There is something about a real book that feels more, well, real. Today my first box of Villains Inc. trade paperbacks arrived, and they look awesome. Two are going on display at Alternate Reality Comics, the store that provides me with my comic-book fix, one is going to Viktoria Gavrilenko, my most excellent cover artist, and one is going on my bookshelf for me to see whenever I doubt I’m really a writer.
BTW, for all those Astra fans who already purchased the book and want the new cover, you can contact Amazon.com and arrange for them to replace the old edition with the new one in your Kindle archives, then re-download it!
Actually, just looking at the new cover made me think about Astra’s character and how she’s changed. I believe I’ve mentioned it before, but in many ways Hope/Astra was an accidental character; the original WtC drafts had Atlas as the POV character. A weary and somewhat cynical version of Superman, he’d been fighting the good fight for too long and was about ready to hang it up. Astra appeared as a young, idealistic foil for his character, and the story was all about him recapturing his earlier idealism in the course of training this newbie.
And it didn’t go anywhere. First, it was nearly impossible for me to feed the reader the details of the post-Event world in any natural way. After all, Atlas already knew all about it; some of it he could explain to Astra, but most of it came across as obvious info-dumps. Second, Atlas was too good at his job; I’d set him up as the world’s premier hero, and then found it impossible to challenge him without breaking something. I’m sure a more experienced writer could have handled him better.
But Astra was in a different situation. Starting at the bottom of the learning curve, for her nearly everything was new and overwhelming. I’d initially made her a bit older, a college fourth-year instead of a college first-year, and she originally resembled Megan (the snarkier of the Bees), but once I decided to use her as the POV character she became progressively younger and more innocent to better mirror Atlas’ character traits.
Which made fleshing out Hope’s character an interesting balancing act. I knew what I didn’t want: the stereotypical angst-ridden teen. For one thing, any teen who gains The Coolest Powers Ever is likely to be very annoying if they cry about it too much (see Angst Dissonance and Cursed with Awesome at TV Tropes). I also discarded some of the more obvious teen tropes: the Emo Teen, the Brat, and the Pollyanna. I decided to make her a budding Plucky Girl, since sheer determination seems to be a basic job-requirement for true superheroes (as opposed to media superheroes), but tried to steer clear of the kind of hyper-competence or Good Golly niceness that creates a Mary Sue.
Results have varied. One reviewer complained of a lack of edginess or dark undercurrents. Another found Hope to be a kind of “wish fulfillment,” by which I assume he meant she was too perfect and her background was too privileged. Another thought there were far more interesting characters he would have liked to read about, and quite a few readers have expressed a preference for Artemis! (I can certainly understand this last bit–Artemis started out as a stock Dark Vigilante, an angry Action Girl, but her back-story captured my imagination and her more blunt personality is fun to write.) Another reviewer found Hope refreshingly down-to-Earth and a nice change.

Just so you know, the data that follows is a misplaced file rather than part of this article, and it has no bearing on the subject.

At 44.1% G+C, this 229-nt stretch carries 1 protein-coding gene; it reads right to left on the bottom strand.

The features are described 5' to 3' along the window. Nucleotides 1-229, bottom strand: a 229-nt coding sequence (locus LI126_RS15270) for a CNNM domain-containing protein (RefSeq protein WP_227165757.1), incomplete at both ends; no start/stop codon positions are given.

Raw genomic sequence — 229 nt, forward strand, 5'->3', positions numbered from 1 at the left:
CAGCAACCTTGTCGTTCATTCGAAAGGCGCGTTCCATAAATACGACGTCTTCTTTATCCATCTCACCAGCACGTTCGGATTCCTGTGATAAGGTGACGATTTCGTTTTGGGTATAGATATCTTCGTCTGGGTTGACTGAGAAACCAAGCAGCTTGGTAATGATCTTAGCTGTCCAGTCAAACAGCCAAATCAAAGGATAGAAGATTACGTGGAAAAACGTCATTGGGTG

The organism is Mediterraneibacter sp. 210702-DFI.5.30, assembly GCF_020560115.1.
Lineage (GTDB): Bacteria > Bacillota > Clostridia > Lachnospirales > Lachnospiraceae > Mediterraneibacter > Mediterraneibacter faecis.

Still, in many ways, Wearing the Cape is as much about the post-Event world as it is about Hope (one of my sisters called the setting the main character). This has led me to worry that Hope may not be a strong enough character to continue to carry the story once the newness of her world has worn off with the readers.
Which brings me back to the cover-art and what it says about Astra. In WtC, although she had her proactive moments, Hope/Astra was mainly reactive. And this was okay–she was just starting out, and towards the end she certainly took the initiative (with ambiguous results). VI, on the other hand, was largely about the fallout from WtC; Hope experiences some character growth–unsubtly symbolized by her many costume-changes–and she does end the second story-arc in a happier place, but other characters experience much greater transformations. I would hate to think that Hope/Astra is “complete” as a character–after all, she’s only nineteen–and I don’t want to simply churn out a series of adventures that have little or no effect on her from here on, but it’s hard to see a creative way forward from here.
Fortunately, I have a while to think on it; I’ve decided to return to the Wearing the Cape books after finishing Bite Me, but for now I can let thoughts of Hope’s story wait. Often inspiration strikes while you’re thinking of someone else. Meanwhile, I’d love to hear what readers of WtC and VI think of Hope/Astra as a character–past, present, and possible future. I have also decided to hold another drawing.
I got a lot of good feedback on the first drawing, and I have an extra Villains Inc. copy sitting on my shelf, so…
Anyone who has not yet posted reviews of Wearing the Cape and Villains Inc. on Amazon, who puts up a review in the next few weeks, will go into the drawing. Note that the review’s star-rating will have no effect on your chances in the drawing (although it might affect what I write inside the cover…). Each review earns a spot in the drawing, so reviews of both WtC and VI will be worth two spots. Both books are now available through Barnes and Noble as well, so reviews posted/duplicated there will also count; in theory a new reviewer could “enter” the drawing four times, but someone who has already reviewed both on Amazon can still enter twice.
So have at it, and I will return my attention to Artemis. “Hopefully” her story will fulfill the many reader expectations the announcement of Bite Me has built.